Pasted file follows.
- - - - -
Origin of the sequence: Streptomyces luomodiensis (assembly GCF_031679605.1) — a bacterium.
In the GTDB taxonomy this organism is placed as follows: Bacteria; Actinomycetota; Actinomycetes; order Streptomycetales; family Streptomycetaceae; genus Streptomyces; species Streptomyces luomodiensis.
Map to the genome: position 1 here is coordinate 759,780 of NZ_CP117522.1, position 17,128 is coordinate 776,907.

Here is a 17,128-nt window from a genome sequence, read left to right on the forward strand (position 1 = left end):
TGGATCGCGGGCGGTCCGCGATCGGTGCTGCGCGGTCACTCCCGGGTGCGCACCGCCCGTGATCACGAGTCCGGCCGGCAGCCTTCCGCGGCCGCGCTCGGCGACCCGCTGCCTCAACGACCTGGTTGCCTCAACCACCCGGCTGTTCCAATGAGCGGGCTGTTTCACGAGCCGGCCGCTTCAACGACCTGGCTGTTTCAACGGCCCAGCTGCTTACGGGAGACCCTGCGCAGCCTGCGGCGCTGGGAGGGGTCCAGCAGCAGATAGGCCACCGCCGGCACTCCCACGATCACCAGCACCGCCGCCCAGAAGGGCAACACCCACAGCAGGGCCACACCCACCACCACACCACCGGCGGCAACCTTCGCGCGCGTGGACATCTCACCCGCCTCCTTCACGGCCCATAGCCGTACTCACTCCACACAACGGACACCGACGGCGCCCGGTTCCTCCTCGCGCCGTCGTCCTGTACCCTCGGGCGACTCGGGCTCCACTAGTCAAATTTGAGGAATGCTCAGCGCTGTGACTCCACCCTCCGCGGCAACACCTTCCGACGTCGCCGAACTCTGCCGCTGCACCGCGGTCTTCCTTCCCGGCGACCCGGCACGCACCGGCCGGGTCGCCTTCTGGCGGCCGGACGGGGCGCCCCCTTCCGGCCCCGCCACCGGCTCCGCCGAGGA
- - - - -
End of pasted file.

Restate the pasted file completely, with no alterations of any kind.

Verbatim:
Origin of the sequence: Streptomyces luomodiensis (assembly GCF_031679605.1) — a bacterium.
In the GTDB taxonomy this organism is placed as follows: Bacteria; Actinomycetota; Actinomycetes; order Streptomycetales; family Streptomycetaceae; genus Streptomyces; species Streptomyces luomodiensis.
Map to the genome: position 1 here is coordinate 759,780 of NZ_CP117522.1, position 17,128 is coordinate 776,907.

Here is a 17,128-nt window from a genome sequence, read left to right on the forward strand (position 1 = left end):
TGGATCGCGGGCGGTCCGCGATCGGTGCTGCGCGGTCACTCCCGGGTGCGCACCGCCCGTGATCACGAGTCCGGCCGGCAGCCTTCCGCGGCCGCGCTCGGCGACCCGCTGCCTCAACGACCTGGTTGCCTCAACCACCCGGCTGTTCCAATGAGCGGGCTGTTTCACGAGCCGGCCGCTTCAACGACCTGGCTGTTTCAACGGCCCAGCTGCTTACGGGAGACCCTGCGCAGCCTGCGGCGCTGGGAGGGGTCCAGCAGCAGATAGGCCACCGCCGGCACTCCCACGATCACCAGCACCGCCGCCCAGAAGGGCAACACCCACAGCAGGGCCACACCCACCACCACACCACCGGCGGCAACCTTCGCGCGCGTGGACATCTCACCCGCCTCCTTCACGGCCCATAGCCGTACTCACTCCACACAACGGACACCGACGGCGCCCGGTTCCTCCTCGCGCCGTCGTCCTGTACCCTCGGGCGACTCGGGCTCCACTAGTCAAATTTGAGGAATGCTCAGCGCTGTGACTCCACCCTCCGCGGCAACACCTTCCGACGTCGCCGAACTCTGCCGCTGCACCGCGGTCTTCCTTCCCGGCGACCCGGCACGCACCGGCCGGGTCGCCTTCTGGCGGCCGGACGGGGCGCCCCCTTCCGGCCCCGCCACCGGCTCCGCCGAGGA